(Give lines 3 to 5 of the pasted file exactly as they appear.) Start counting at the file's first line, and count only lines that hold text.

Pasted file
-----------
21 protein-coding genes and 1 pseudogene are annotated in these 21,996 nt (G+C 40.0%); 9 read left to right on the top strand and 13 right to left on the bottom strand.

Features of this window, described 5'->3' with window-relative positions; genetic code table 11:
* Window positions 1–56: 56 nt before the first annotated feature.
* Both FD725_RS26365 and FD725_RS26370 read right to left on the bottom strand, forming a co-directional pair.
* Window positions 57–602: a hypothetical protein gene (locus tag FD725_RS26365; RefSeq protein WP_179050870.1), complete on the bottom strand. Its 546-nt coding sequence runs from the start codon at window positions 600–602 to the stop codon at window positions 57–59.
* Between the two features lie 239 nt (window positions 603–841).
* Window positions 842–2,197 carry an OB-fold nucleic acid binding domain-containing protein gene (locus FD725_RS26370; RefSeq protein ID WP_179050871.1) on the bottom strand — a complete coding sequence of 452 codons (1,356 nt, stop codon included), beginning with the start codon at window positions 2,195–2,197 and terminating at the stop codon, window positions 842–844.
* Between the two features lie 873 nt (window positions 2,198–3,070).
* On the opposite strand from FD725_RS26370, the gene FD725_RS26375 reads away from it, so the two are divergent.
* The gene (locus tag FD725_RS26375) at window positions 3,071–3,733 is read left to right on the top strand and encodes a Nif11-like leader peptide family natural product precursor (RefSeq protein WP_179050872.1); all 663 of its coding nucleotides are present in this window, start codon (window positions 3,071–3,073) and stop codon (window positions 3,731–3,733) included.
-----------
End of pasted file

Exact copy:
* Window positions 1–56: 56 nt before the first annotated feature.
* Both FD725_RS26365 and FD725_RS26370 read right to left on the bottom strand, forming a co-directional pair.
* Window positions 57–602: a hypothetical protein gene (locus tag FD725_RS26365; RefSeq protein WP_179050870.1), complete on the bottom strand. Its 546-nt coding sequence runs from the start codon at window positions 600–602 to the stop codon at window positions 57–59.